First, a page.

Evolution of emergency medical services in Saudi Arabia

Talal AlShammari, Paul Jennings, Brett Williams

Research output: Contribution to journalArticleResearchpeer-review

39 Citations (Scopus)

Abstract

Aim: The purpose of this study was to provide an overview of the evolution of emergency medical services (EMS) in Saudi Arabia to describe its history, organisational service providers, governance, EMS statistics and the educational development of the field with the disparity of educational approaches. Background: The EMS is an important part of the healthcare system as it is often the first point of contact for medical emergencies. The EMS in Saudi Arabia has seen a number of positive changes over the past decade, some of which include the development of several university and college programs dedicated to teaching EMS, the evaluation of the profession from a post-employment first aid model into a pre-employment bachelor's degree model, the generous governmental scholarship grants overseas and the official accreditation of EMS as a profession. It has been approximately nine years since the first EMS bachelor's degree programs were developed in Saudi Arabia, some of which were directly adopted from universities in developed countries such as Australia. Despite these positive changes, the current EMS system in Saudi is faced with many challenges, both organisational and educational, including the lack of research, community involvement, the educational status of practitioners and the inconsistencies of statistics relating to response time and rate of transfer. This paper describes the history of EMS in Saudi Arabia with a specific focus on identifying the disparity in the educational outcomes and approaches adopted by colleges and universities in the Kingdom. Methods: The data utilised for the research of the EMS profession in Saudi Arabia were obtained from the literature using search tools such as MEDLINE, Google Scholar, Saudi health journals, Saudi university websites, government reports and statistics. Conclusion: The EMS profession in Saudi Arabia has advanced greatly in the past 12 years. Yet there is still scope for considerable improvement, especially with regards to developing empirically identified core competencies for EMS bachelor's degree graduates. There is also the need for providing more outreach to the public to improve awareness of current services and available training, building more collaboration between the industry employers and academic institutions and investing further in EMS research through the development of Saudi-based postgraduate master's and PhD EMS degrees. This paper is the first to provide an overview of the EMS service in Saudi Arabia, for institutions and researchers to gain a better understanding of the history and current standing of the service from an educational and operational perspective.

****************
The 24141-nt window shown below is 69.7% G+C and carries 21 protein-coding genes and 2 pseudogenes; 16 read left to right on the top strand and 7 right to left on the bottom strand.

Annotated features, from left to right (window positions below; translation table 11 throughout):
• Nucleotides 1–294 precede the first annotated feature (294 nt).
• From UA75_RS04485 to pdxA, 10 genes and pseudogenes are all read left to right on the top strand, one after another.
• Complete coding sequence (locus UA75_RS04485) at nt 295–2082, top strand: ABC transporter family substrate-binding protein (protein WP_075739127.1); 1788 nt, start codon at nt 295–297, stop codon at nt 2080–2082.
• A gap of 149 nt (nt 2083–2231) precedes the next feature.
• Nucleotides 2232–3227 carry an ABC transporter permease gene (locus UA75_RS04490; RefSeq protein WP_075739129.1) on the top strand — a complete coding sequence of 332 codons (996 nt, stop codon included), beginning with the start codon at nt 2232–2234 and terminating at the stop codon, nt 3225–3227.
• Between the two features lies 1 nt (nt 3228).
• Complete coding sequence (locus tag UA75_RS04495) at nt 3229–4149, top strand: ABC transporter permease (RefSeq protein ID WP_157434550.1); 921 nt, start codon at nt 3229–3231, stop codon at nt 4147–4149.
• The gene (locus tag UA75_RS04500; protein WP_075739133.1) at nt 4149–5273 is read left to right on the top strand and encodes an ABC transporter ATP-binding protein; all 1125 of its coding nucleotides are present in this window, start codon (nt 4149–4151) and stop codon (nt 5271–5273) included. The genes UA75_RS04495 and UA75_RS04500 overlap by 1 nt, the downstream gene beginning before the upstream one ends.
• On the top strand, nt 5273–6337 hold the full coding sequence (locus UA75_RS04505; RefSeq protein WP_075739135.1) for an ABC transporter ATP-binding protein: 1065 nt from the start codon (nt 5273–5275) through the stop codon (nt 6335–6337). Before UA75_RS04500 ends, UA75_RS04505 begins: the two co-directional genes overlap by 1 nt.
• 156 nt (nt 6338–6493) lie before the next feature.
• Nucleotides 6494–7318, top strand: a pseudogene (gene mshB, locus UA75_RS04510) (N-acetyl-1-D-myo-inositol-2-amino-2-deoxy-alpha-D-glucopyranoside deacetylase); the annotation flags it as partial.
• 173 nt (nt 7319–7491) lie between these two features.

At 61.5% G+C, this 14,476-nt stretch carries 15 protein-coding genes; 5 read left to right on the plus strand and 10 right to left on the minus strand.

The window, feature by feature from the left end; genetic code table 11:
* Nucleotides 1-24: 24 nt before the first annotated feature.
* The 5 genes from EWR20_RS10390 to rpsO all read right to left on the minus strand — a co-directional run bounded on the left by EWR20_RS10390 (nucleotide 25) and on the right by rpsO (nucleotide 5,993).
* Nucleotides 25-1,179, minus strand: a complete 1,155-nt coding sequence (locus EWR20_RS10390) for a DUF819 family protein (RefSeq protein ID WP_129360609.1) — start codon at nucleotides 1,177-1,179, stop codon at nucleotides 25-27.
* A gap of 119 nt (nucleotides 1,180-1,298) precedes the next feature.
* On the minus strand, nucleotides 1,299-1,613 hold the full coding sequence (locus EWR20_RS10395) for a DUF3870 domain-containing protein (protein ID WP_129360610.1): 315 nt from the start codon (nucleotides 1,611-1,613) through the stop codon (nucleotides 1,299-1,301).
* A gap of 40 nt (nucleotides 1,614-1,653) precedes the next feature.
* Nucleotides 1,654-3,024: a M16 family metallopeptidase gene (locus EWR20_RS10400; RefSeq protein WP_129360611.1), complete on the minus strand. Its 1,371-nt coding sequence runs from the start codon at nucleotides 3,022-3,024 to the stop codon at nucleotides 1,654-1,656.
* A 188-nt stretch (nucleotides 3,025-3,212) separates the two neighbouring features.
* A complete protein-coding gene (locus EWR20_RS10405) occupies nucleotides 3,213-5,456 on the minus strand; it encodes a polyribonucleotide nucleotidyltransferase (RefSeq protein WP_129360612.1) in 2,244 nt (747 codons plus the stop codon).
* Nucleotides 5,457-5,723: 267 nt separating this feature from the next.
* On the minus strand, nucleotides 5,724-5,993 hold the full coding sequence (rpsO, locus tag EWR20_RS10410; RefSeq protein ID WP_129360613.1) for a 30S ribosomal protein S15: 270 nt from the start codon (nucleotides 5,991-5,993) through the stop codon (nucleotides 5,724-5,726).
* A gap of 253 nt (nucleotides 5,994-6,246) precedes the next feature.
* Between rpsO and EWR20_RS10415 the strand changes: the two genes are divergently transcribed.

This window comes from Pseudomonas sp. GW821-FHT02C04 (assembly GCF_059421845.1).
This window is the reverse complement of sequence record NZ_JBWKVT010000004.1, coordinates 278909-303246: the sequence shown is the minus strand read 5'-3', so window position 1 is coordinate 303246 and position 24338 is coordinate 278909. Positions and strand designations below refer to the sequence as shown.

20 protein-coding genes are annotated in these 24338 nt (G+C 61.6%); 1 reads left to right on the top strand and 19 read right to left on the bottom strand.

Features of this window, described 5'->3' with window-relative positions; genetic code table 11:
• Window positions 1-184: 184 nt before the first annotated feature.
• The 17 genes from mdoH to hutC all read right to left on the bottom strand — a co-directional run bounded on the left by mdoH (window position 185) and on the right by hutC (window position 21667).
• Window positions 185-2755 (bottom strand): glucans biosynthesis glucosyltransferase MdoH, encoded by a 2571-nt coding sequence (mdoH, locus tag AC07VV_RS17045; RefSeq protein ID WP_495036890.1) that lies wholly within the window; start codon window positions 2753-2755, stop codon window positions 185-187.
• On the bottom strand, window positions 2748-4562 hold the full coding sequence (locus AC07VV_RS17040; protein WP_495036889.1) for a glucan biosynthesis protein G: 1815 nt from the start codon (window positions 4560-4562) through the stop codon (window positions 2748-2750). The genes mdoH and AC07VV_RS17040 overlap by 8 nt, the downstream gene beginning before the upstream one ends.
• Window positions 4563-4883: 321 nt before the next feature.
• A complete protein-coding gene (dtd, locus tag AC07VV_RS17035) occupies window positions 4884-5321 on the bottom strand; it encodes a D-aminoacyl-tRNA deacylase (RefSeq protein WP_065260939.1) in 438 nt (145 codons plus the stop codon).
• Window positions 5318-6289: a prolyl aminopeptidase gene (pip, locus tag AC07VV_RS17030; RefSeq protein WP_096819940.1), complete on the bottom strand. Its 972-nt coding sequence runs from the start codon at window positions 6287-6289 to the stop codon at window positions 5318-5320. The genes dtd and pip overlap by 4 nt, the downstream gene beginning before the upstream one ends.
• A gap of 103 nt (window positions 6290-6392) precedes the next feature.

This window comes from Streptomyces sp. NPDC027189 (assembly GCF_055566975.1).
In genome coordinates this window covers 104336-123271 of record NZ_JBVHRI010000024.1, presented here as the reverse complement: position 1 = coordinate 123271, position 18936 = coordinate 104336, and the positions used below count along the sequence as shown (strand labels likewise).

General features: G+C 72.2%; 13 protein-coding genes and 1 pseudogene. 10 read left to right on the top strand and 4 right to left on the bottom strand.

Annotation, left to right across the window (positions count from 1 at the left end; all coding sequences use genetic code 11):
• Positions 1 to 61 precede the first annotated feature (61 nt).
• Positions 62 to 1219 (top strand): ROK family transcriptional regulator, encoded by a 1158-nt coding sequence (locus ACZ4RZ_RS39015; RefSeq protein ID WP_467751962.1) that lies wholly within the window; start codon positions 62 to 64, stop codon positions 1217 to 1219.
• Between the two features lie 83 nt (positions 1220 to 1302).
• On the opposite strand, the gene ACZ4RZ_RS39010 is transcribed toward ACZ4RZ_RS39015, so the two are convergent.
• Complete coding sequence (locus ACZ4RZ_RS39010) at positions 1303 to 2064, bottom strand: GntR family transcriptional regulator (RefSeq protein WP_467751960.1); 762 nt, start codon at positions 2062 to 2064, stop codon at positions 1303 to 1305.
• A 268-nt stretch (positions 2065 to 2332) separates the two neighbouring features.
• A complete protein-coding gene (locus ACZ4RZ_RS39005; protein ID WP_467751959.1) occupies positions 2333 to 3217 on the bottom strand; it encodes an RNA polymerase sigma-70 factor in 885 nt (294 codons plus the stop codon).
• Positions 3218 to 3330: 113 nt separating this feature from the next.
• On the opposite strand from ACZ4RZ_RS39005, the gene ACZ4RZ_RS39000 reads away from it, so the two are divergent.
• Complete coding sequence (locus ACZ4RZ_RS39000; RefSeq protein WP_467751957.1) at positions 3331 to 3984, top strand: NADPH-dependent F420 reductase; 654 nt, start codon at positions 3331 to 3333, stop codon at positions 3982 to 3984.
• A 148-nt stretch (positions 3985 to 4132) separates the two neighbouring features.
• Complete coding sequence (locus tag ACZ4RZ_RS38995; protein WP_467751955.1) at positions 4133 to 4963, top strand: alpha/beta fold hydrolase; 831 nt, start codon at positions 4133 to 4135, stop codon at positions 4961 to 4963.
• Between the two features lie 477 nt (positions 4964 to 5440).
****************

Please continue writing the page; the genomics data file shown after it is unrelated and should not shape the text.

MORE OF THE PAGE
Original languageEnglish
JournalJournal of Emergency Medicine Trauma & Acute Care
Volume2017
Issue number1
DOIs
Publication statusPublished - 2017

Keywords

  • Emergency medical services
  • EMS core competencies
  • Paramedics
  • Saudi Arabia

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